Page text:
The New Colonialism

Since 1492, Latin America has predominantly played the role of the provider of raw materials in the international division of labour — and that’s right where the EU wants Argentina, Brazil, Paraguay, and Uruguay.

Gerhard Dilger

It’s no coincidence that a supposedly historic “free trade” agreement is being announced between the European Union and Mercosur at this particular moment. Spearheaded by Angela Merkel, Europe’s governments have mercilessly exploited the political weaknesses of Argentina and Brazil to press ahead with the re-colonization of South America.


Should the deal—which until now has only been made public in broad strokes—actually make it through the ratification marathon in the European Parliament, it would primarily be a triumph for transnational corporations and their quest for profit, with human rights and environmental protection remaining mere rhetorical window dressing.

Since 1492, Latin America has predominantly played the role of the provider of raw materials in the international division of labour—and that’s right where the EU wants Argentina, Brazil, Paraguay, and Uruguay. With this deal, the EU hopes to put these countries back in their place following their attempts at emancipation in the twentieth and twenty-first centuries—and to keep them there for as long as possible.

If there are any winners at all from the gradual reduction of tariff barriers in South America, they are confined to agribusiness and the import sector—smallholder farmers, indigenous people, and workers are all left to foot the bill through the continued destruction of their livelihoods and the erosion of their rights.

According to the European Commission’s enthusiastic estimates, European companies are set to save four billion euro per year in tariff payments, increasing their competitiveness. Even the fact that the automotive sector in Argentina and Brazil is being liberalized more slowly than others is due to the interests of European companies, who want to first recoup their investments of recent years. The planned liberalization of trade among multinationals promotes wage pressure and job cutbacks. Under this model, in the future cheaply produced automotive parts will be transported halfway around the world instead of being produced locally.

In addition to promoting the expansion of global trade and its negative effects on the environment, European neoliberals are insisting on tightened patent protections that could threaten South America’s supply of affordable generic medications. “New business opportunities” are also supposed to be created in the services sector, such as in telecommunications and IT.

When it comes to government procurement—something that is often used to support local producers—European competitors are to get an ever better look-in. And while investors want the opportunity to bring cases before an arbitration tribunal, when it comes to accountability for environmental offences or human rights abuses, sanctions will remain out of the question.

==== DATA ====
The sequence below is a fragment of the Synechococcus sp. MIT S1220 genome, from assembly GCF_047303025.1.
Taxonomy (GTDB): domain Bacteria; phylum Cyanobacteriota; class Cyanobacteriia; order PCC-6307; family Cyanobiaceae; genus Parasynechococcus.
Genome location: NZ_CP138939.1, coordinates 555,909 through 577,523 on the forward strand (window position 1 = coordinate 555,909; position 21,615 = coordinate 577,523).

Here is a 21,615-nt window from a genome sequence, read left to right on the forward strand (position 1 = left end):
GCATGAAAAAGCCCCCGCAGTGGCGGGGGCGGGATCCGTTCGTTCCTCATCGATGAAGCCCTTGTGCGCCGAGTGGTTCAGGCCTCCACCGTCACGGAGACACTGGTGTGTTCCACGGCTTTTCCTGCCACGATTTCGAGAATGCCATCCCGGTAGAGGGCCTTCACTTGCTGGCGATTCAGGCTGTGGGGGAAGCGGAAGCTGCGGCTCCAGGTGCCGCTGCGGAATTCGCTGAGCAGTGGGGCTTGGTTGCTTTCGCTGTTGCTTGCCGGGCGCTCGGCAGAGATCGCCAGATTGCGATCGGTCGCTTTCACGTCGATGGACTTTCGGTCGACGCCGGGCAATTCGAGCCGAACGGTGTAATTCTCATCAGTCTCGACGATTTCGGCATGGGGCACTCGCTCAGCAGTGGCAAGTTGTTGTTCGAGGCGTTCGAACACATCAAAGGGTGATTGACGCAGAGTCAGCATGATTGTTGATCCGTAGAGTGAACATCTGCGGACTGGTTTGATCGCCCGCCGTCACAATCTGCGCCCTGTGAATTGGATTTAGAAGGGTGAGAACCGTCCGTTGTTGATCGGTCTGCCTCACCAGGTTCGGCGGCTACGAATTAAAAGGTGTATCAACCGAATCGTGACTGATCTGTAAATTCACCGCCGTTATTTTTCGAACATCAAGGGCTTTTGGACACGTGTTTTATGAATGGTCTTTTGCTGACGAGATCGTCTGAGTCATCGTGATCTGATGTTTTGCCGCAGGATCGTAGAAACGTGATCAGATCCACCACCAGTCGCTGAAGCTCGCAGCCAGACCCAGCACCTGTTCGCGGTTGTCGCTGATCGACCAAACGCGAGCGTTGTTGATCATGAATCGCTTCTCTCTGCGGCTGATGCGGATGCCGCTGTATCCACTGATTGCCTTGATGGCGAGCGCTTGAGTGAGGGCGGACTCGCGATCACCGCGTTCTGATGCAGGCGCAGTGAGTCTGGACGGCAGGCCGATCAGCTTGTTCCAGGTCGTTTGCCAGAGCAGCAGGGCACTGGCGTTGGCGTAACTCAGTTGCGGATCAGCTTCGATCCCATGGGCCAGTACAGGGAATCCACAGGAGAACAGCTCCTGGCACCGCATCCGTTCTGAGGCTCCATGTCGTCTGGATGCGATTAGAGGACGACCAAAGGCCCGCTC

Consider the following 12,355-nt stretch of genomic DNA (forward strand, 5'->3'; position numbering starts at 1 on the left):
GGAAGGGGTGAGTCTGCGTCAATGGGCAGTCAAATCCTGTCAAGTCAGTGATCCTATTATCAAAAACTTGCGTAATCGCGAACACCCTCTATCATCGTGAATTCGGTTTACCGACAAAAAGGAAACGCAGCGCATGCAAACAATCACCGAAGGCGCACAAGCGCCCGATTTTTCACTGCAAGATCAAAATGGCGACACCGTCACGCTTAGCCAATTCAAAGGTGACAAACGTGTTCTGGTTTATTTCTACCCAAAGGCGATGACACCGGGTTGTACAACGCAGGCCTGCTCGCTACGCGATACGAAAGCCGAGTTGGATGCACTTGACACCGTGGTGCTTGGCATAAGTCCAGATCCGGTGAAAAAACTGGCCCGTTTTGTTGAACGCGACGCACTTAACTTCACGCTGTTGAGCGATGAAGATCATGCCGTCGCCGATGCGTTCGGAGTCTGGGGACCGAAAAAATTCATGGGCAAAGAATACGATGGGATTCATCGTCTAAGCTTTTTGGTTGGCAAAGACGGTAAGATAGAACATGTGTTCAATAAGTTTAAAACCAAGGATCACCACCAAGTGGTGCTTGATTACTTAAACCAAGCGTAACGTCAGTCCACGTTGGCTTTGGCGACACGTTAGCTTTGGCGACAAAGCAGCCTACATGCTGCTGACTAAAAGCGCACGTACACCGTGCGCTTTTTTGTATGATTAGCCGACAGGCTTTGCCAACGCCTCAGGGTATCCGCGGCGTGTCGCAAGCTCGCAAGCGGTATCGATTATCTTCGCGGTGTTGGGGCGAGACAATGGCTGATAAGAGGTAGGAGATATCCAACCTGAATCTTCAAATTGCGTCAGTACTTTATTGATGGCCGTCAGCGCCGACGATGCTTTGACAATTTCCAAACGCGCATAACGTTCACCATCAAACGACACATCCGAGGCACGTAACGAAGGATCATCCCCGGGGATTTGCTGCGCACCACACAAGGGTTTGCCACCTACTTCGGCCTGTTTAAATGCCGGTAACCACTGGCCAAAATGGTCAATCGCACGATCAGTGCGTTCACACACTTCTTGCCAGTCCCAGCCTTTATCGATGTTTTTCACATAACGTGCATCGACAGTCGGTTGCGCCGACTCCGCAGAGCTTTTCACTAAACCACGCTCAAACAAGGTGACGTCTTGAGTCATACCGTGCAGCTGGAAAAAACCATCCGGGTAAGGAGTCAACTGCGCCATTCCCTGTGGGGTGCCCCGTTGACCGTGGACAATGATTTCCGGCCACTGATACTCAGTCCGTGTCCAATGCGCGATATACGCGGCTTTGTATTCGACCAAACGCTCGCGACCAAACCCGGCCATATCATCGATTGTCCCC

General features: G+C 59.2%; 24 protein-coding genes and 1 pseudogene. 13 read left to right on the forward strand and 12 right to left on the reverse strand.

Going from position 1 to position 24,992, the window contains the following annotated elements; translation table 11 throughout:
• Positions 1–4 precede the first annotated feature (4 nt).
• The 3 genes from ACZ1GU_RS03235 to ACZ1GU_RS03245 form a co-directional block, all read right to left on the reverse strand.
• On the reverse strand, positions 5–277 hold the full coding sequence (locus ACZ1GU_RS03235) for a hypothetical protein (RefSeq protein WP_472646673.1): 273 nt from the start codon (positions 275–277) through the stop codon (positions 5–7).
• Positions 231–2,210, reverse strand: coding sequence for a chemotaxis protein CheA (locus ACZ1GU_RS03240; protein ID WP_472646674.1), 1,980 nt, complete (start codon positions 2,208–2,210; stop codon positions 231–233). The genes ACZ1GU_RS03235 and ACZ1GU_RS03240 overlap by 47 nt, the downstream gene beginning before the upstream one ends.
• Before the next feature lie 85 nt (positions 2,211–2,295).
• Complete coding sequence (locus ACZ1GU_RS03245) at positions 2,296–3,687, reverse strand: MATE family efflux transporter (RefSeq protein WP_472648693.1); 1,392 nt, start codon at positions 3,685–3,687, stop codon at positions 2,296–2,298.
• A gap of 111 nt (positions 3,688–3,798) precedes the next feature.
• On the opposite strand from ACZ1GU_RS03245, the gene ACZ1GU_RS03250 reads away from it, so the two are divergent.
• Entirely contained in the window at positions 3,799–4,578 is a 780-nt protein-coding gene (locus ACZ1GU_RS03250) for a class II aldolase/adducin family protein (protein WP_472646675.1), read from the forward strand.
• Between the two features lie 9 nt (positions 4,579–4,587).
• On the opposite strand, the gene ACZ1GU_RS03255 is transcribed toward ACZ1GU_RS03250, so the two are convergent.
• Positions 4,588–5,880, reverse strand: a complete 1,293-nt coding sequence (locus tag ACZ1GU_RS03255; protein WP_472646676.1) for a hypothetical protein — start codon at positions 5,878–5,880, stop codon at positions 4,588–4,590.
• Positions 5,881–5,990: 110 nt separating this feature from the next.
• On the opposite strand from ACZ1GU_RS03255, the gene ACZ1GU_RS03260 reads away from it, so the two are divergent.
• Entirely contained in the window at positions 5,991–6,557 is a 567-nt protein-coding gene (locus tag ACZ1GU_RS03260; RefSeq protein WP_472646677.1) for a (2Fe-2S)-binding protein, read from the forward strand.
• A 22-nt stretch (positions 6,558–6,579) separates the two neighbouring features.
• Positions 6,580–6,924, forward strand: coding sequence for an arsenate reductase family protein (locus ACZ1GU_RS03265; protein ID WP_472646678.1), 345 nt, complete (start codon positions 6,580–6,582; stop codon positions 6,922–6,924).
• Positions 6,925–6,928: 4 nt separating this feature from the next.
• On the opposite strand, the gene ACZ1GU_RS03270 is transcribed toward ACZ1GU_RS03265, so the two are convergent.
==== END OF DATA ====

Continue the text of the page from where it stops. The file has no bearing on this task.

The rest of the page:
The far-right Brazilian leader Jair Bolsonaro and Argentina’s entrepreneur president Mauricio Macri—who is currently fighting to secure re-election—are pulling out all the stops to court international recognition. The deal would have been impossible without the relationship between these two figures and the neoliberals on both sides of the Atlantic who drew it up and are now singing its praises.

But the implementation of the agreement is by no means a foregone conclusion. Why are the details of the EU-Mercosur Agreement (which in reality is little more than a rough draft) only being released in dribs and drabs? Attac activist Susan George has called the “free trade” deal a “vampire agreement”, and she’s not wrong. As soon as the details make it into the light of day, there is a real chance of putting a stop to them through democratic action.

Resistance comes from South American activists, textile manufacturers in Paraguay, trade unionists in Uruguay, and the Peronist candidate Alberto Fernández who has a good chance of beating Macri in the Argentinian presidential elections in October. In the eyes of these groups, the neo-colonial character of the planned agreement is as clear as day. But there is also heavy rumbling in France, where the risk that further imports of monoculturally grown agricultural products pose for local production has been recognized as a concern for some time now.

Just why the far-right climate change denier Bolsonaro, with his desire to decimate Brazil’s rainforests in record time, is supposed to be a strategic partner for a democratic Europe remains a secret between Chancellor Merkel and Foreign Minister Heiko Maas. Non-government organizations and church-run social initiatives have already produced a plethora of arguments against the deal. Unfortunately, trade unions are yet to join this alliance. But the resistance movement is only just getting started.